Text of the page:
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Separated Parents - Can I take my child abroad?

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Separated Parents - Can I take my child abroad?

We often get questions from separated parents regarding the legality of them, or the other parent, taking their child abroad.

Whether a parent can or can’t take their child abroad depends on the circumstances of the situation. Is consent sought, is there a court order in place, is the location considered safe? These are all factors.

In this article, Family Partner Andrew Stynes looks at some common circumstances and outline when a parent can and can’t take their child abroad.

Do I need permission to take my child on holiday abroad?

It is an offence to remove any child under the age of 16 from the UK without every person who has parental responsibility having provided consent.

In the event that you wish to take your child on holiday, it is recommended that you have written consent of the other parent and that you have this in letter form that you can take with you and show it to any authority should you be required to do so.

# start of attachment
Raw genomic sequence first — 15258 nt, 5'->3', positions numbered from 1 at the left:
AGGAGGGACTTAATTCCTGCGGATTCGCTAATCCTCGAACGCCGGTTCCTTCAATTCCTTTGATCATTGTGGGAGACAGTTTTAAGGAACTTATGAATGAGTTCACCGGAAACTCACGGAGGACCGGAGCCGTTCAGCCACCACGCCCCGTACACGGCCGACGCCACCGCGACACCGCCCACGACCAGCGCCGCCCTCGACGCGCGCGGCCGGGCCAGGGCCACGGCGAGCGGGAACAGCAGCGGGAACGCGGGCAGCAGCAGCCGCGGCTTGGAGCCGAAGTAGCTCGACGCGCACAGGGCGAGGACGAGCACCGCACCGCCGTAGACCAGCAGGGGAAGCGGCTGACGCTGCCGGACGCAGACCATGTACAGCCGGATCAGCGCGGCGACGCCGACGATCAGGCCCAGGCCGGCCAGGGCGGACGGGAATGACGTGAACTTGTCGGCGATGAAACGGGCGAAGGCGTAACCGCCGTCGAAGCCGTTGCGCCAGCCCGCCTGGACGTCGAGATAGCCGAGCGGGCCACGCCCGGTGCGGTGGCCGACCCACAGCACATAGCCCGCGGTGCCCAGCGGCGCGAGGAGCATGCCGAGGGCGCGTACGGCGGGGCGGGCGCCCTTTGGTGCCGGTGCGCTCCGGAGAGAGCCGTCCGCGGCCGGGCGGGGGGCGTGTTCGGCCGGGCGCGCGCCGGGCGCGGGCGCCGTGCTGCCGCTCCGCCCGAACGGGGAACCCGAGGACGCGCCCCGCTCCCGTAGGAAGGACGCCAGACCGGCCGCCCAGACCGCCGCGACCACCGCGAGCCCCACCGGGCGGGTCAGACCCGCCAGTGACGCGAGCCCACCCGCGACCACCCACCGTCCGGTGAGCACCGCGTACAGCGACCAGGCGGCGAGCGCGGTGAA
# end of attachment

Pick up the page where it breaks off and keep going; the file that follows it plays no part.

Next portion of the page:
Can a parent take a child out of the country without the consent of the other parent UK?

If there is a Child Arrangement Order (CAO) in place then, usually, the person with whom the child is to live will have authority, within the terms of the order, to take the child abroad for a period of up to one month without obtaining written consent of the non-resident parent. 

Can the other parent refuse consent to me taking my child abroad?

In circumstances where you seek the consent of the other party to take a child abroad and this consent it refused, then an application will need to be made to the Court for a specific issue Order allowing the removal of the child from the jurisdiction for an appropriate period.

It would be usual for a court to prevent a child being taken on holiday provided that destination is considered to be safe and appropriate and that there is no risk of the child not being returned. 

A specialist Family Solicitor’s advice

Andrew Stynes, experienced Family Partner at Frettens, says: “When arranging a holiday, the consent of the other parent should always be sort and obtained in writing.

It would assist to provide details of the destination to include flight details as appropriate and details of any accommodation that has been booked, together with any contact numbers or emails for the holiday period.”

Specialist Family Solicitors

If you have any questions following this article, please do not hesitate to get in touch with our bright Family Team.

You can get in touch if you would like a free initial appointment with a member of our Family Team at our Christchurch or Ringwood offices, with no obligation or charge.

Call on 01202 499255 or fill out the form on this page.

The content of this article, blog or video is not intended as specific legal advice. For tailored assistance, please contact a member of our team.